There are only a few places I've been for bird watching that rival the Everglades' Anhinga Trail. This isn't one of my "secret spots," either. I'm pretty sure every tourist from New York to California knows that in the dry season, this small section of boardwalk and previously-quarried pond offers front row seats to the wading bird and alligator show. As fish are bottle-necked into the deeper waters they stand little chance against the patience and sharp bills of the herons and anhingas which line the banks.

Double-crested cormorant

I normally drive past places like this because of the crowds. It's hard for me to justify making a trip out to the third largest national park in the lower 48 that encompasses 1.5 million acres only to share personal space with strangers. Photographers line the boardwalk trying to keep their tripod legs from getting bumped by passing strollers while large groups of boy scouts, girl scouts, Europeans, Asians, and tour groups make their excitement audible. It's not such a bad thing, though. Sharing, that is. In fact, it's the constant stream of visitors that make this place so unique. 

Pied-billed grebe with a dollar sunfish

The birds are so accustomed to people they have no fear of courting, foraging, or displaying right in front of a lens. Sometimes, it seems that because I'm there with a camera, they put on their best show. 

Green heron

Within 20 minutes of visiting last week I saw great blue herons, woodstorks, purple gallinules, american coots, white ibis, green herons, pied-billed grebes, great egrets, snowy egrets, little blue herons, tri-colored herons, cormorants, and of course, anhingas. Oh and I almost forgot: the black vultures. Probably the least photographed bird at the park, these unloved bottom-feeders of the system will do anything for attention. With unnerving bravado, they bark, grunt, and even steal your lens caps simply out of spite. The vengeful vultures, so upset with their lot in life, have resorted to crime and pillaging. These gothic mongrels of the sky will chew the weather sealing of your car doors and windshield wiper blades while you're away taking pictures of other, more colorful birds.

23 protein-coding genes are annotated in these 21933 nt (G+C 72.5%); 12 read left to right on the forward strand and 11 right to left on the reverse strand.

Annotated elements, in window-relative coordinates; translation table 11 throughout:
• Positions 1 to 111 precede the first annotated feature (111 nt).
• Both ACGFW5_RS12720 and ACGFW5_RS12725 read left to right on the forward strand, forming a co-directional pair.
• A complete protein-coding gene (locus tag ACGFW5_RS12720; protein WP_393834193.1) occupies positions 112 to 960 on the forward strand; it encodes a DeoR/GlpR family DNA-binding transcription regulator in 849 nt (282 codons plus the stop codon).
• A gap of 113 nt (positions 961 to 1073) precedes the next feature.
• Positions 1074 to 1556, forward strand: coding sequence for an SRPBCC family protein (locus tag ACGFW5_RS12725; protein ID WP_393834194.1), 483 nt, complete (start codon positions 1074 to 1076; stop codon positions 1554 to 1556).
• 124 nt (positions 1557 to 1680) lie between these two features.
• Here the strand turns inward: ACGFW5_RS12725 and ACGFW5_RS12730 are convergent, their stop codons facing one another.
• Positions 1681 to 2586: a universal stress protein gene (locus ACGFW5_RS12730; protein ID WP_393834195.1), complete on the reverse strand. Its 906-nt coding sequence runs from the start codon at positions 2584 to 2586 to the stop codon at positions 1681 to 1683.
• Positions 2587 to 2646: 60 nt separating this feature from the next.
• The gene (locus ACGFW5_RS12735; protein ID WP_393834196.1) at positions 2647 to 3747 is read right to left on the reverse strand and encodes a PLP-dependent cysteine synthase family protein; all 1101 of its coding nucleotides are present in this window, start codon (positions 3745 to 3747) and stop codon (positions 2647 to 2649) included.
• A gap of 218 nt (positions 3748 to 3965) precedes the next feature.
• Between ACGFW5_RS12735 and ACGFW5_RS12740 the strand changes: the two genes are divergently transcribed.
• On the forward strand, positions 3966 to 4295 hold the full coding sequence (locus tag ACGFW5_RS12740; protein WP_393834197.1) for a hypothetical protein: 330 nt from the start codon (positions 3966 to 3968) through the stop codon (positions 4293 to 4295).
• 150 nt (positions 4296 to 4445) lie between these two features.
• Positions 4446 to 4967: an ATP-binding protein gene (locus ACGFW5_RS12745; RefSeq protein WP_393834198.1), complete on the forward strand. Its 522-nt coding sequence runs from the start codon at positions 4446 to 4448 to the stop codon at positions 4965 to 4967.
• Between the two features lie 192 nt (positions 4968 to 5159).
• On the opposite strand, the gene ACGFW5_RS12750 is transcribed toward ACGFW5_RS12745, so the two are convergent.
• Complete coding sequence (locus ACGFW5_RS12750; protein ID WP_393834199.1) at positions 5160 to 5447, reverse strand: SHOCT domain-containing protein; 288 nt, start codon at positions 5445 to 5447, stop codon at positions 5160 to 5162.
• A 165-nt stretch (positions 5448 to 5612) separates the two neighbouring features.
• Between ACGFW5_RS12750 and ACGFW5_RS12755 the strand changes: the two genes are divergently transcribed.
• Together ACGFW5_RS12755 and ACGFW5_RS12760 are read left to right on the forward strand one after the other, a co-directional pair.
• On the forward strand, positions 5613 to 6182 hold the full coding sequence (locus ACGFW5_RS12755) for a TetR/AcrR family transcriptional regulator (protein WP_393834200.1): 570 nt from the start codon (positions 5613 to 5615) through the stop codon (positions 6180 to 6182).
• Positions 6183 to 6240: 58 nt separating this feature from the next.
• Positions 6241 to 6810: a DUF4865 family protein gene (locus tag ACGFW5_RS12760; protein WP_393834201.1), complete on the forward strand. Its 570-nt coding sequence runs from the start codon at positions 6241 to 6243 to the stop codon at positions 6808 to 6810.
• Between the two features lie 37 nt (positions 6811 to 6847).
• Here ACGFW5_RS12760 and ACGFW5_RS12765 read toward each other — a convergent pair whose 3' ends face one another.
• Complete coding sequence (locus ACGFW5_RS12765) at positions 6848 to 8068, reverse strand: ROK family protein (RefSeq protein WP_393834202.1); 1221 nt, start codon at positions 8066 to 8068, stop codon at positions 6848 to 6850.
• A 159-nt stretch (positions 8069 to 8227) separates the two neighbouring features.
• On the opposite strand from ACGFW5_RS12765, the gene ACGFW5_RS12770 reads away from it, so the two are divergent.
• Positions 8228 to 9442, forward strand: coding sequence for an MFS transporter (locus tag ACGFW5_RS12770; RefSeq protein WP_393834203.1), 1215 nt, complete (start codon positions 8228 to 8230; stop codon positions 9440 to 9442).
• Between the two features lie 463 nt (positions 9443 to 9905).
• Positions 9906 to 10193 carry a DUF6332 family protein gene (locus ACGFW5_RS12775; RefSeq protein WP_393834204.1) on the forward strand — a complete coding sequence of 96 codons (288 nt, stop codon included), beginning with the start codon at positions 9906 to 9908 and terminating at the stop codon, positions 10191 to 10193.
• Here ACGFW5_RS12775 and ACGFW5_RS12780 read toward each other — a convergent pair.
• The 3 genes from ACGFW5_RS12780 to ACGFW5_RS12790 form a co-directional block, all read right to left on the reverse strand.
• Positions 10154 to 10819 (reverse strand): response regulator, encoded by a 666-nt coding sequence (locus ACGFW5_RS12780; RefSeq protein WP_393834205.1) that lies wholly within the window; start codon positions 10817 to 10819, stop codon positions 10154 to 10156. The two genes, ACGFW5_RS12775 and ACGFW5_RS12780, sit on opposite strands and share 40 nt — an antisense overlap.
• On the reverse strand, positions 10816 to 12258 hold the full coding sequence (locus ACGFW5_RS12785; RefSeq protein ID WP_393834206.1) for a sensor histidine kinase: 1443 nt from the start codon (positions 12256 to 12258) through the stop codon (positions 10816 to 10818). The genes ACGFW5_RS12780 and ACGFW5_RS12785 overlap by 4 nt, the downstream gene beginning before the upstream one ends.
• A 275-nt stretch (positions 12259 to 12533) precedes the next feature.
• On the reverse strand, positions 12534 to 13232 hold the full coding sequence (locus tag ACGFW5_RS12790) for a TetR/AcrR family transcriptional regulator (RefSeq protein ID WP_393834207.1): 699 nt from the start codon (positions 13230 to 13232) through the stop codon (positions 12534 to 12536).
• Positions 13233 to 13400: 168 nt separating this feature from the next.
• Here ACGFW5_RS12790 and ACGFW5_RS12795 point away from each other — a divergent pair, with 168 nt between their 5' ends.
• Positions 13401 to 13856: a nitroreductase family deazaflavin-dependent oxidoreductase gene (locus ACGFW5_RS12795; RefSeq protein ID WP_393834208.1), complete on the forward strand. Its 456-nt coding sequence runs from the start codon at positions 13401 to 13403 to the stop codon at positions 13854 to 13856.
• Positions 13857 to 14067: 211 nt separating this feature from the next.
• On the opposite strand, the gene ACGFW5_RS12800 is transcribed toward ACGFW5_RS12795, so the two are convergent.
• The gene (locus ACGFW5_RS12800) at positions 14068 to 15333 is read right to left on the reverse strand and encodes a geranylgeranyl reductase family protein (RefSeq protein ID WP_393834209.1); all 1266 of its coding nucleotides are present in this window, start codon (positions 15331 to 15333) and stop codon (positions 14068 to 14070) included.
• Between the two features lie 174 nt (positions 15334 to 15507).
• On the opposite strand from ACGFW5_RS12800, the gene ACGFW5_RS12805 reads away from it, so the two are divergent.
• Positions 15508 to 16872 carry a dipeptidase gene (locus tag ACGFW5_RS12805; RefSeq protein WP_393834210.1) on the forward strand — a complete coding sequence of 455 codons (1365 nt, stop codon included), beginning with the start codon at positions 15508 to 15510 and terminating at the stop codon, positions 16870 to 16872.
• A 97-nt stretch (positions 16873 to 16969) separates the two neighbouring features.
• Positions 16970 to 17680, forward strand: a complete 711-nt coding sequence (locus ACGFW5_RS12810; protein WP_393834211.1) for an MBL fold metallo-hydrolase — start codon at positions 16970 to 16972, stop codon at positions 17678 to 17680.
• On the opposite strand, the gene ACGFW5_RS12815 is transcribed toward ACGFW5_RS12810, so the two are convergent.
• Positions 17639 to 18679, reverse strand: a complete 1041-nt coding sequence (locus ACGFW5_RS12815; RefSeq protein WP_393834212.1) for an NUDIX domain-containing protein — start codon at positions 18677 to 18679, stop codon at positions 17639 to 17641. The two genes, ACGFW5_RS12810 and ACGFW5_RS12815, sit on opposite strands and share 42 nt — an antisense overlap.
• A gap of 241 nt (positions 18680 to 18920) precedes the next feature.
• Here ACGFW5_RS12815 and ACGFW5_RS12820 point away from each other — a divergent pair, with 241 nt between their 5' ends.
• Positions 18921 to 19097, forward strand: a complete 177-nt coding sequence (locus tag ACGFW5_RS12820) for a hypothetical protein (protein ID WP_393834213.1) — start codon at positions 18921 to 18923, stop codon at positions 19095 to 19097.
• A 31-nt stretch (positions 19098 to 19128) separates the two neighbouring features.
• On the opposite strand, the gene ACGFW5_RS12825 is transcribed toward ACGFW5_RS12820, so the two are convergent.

Anhinga or "snake bird" in breeding plumage

If you happen to be in South Florida or the Everglades during the dry season, I would say Anhinga Trail is a must-see. While it might not be the ideal place for peaceful solitude, it is the premier spot for close encounters with birds and alligators. Just make sure you park your car at the far end of the lot.

Tuesday, March 1, 2011

Wallpaper for your desktop

Two months ago a fellow photographer and friend of mine, Neil Losin, had a feature article in Birder's World magazine about burrowing owls. The editors used one of my images for the opening spread and we stayed in touch over the winter. Just recently, they changed their name to Bird Watching Magazine and contacted me about using a few of my images for their members to download as wallpapers. If you'd like access to these photos and other great bird photography check it out! And wait... the best part... is it's totally free!

One of the photos available for download with Bird Watching Daily